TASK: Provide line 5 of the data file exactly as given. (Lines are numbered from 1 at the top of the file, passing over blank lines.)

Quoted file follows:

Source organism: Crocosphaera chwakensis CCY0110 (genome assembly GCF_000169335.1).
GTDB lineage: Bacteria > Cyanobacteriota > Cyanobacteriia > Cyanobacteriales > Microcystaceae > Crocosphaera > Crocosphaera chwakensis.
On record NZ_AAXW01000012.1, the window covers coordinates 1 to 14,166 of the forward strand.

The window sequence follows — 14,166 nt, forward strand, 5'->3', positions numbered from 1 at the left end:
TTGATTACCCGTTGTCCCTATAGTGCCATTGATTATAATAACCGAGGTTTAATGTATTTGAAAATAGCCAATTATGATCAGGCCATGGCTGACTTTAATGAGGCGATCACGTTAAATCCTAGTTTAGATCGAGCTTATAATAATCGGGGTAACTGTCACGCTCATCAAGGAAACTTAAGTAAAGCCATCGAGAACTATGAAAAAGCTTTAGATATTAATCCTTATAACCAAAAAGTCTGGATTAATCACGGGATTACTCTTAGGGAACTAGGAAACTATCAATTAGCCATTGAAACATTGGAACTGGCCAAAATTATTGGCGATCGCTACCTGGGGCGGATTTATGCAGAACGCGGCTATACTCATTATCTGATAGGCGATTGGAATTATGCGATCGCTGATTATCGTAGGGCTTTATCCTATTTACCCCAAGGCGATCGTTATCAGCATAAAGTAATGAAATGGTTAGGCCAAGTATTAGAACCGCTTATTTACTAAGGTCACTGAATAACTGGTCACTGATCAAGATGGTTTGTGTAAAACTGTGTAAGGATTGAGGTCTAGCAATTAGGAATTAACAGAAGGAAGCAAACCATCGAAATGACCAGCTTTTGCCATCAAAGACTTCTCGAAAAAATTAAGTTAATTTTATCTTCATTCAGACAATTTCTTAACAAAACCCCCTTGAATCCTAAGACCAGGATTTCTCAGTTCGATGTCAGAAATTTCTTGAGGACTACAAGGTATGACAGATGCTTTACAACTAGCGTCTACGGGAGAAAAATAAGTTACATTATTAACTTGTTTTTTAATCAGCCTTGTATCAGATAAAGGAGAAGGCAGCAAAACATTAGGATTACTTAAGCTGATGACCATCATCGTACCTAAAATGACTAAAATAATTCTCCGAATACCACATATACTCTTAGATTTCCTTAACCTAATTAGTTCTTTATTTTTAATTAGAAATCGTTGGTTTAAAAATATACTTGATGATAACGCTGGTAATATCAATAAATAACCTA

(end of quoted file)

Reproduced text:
TTGATTACCCGTTGTCCCTATAGTGCCATTGATTATAATAACCGAGGTTTAATGTATTTGAAAATAGCCAATTATGATCAGGCCATGGCTGACTTTAATGAGGCGATCACGTTAAATCCTAGTTTAGATCGAGCTTATAATAATCGGGGTAACTGTCACGCTCATCAAGGAAACTTAAGTAAAGCCATCGAGAACTATGAAAAAGCTTTAGATATTAATCCTTATAACCAAAAAGTCTGGATTAATCACGGGATTACTCTTAGGGAACTAGGAAACTATCAATTAGCCATTGAAACATTGGAACTGGCCAAAATTATTGGCGATCGCTACCTGGGGCGGATTTATGCAGAACGCGGCTATACTCATTATCTGATAGGCGATTGGAATTATGCGATCGCTGATTATCGTAGGGCTTTATCCTATTTACCCCAAGGCGATCGTTATCAGCATAAAGTAATGAAATGGTTAGGCCAAGTATTAGAACCGCTTATTTACTAAGGTCACTGAATAACTGGTCACTGATCAAGATGGTTTGTGTAAAACTGTGTAAGGATTGAGGTCTAGCAATTAGGAATTAACAGAAGGAAGCAAACCATCGAAATGACCAGCTTTTGCCATCAAAGACTTCTCGAAAAAATTAAGTTAATTTTATCTTCATTCAGACAATTTCTTAACAAAACCCCCTTGAATCCTAAGACCAGGATTTCTCAGTTCGATGTCAGAAATTTCTTGAGGACTACAAGGTATGACAGATGCTTTACAACTAGCGTCTACGGGAGAAAAATAAGTTACATTATTAACTTGTTTTTTAATCAGCCTTGTATCAGATAAAGGAGAAGGCAGCAAAACATTAGGATTACTTAAGCTGATGACCATCATCGTACCTAAAATGACTAAAATAATTCTCCGAATACCACATATACTCTTAGATTTCCTTAACCTAATTAGTTCTTTATTTTTAATTAGAAATCGTTGGTTTAAAAATATACTTGATGATAACGCTGGTAATATCAATAAATAACCTA